CMTA Supports the Class ActionFairness Act, U.S. Senate Bill 274

By Loretta Macktal, Executive Assistant to the Vice President, Government Relations

Capitol Update, Feb. 21, 2003 Share this on FacebookTweet thisEmail this to a friend

At a time when American businesses can least afford it, the cost of U.S. civil justice system is growing at four times the rate of the nation's economy--a major result of skyrocketing increases in frivolous class action lawsuits.

Frivolous lawsuits cost businesses billions of dollars annually, unnecessarily inflate liability insurance rates, affect the value of retirement plans, and ultimately increase prices for consumers. They have also caused gridlock in our smallest state courts, empowered local communities to rule against the laws of other states, and robbed legitimately harmed consumers of adequate compensation.

The crust of the problem is a loophole in federal law that allows class actions that are national in scope to be filed in local courts. Often times, certain courts are hand picked by plaintiff's attorneys because of their reputation for handing out large awards, especially in meritless cases that would not pass muster in Federal Court. This practice is known as "forum shopping."

Anyone who has participated in a Class Action settlement also knows that these cases often provide no real relief to injured plaintiffs, while attorneys, and certain plaintiffs who are recruited to keep the lawsuit in a specific court's jurisdiction, reap huge awards.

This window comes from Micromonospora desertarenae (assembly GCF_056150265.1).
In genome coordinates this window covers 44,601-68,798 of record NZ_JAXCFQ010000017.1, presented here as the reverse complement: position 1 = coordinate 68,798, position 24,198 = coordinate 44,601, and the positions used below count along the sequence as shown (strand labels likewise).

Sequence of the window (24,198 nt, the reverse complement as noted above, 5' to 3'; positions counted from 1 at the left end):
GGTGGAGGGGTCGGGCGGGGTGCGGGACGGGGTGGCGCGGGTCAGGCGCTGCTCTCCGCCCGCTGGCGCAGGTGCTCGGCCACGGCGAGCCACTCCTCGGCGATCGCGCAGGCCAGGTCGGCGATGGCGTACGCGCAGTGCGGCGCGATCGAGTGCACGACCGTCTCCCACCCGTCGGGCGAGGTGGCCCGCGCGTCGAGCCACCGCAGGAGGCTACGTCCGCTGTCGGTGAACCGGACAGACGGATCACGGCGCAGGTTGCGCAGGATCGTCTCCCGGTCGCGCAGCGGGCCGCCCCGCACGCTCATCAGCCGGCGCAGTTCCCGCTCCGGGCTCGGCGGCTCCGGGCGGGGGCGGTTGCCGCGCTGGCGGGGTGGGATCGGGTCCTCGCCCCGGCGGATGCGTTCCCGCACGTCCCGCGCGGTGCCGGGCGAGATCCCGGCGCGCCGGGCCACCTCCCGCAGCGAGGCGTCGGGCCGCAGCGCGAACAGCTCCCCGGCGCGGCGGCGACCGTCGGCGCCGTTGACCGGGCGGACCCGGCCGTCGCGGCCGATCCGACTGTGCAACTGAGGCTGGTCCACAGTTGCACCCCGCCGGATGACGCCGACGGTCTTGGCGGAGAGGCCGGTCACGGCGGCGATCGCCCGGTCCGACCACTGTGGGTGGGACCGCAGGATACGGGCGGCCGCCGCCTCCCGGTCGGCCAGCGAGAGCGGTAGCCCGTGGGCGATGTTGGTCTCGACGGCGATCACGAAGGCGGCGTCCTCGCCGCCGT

Recently, CMTA joined the California Coalition for Class Action Reform. This group is advocating for Senator Feinstein's support of The Class Action Fairness Act of 2003 (S. 274) -- a moderate reform bill that would move the largest, multi-state Class Actions to Federal Court, and establish a series of protections against unfair settlements (such as those that pay bounties to class members who are recruited for the lawsuit, or those that provide only token awards, like coupons) for plaintiff class members.

Class Action reform is entirely procedural, does not impede a person's right to bring a class action suit, and contains no caps on damages or attorneys' fees. Class Action Reform will provide increased legal efficiency, and fairness for citizens who need real remedies

We urge you to contact Senator Feinstein and ask her to support the Class Action Fairness Act in 2003. Please contact Matt Sutton if you would like to receive talking points on the proposed legislation.

For more information on Class Action Reform, please visit .

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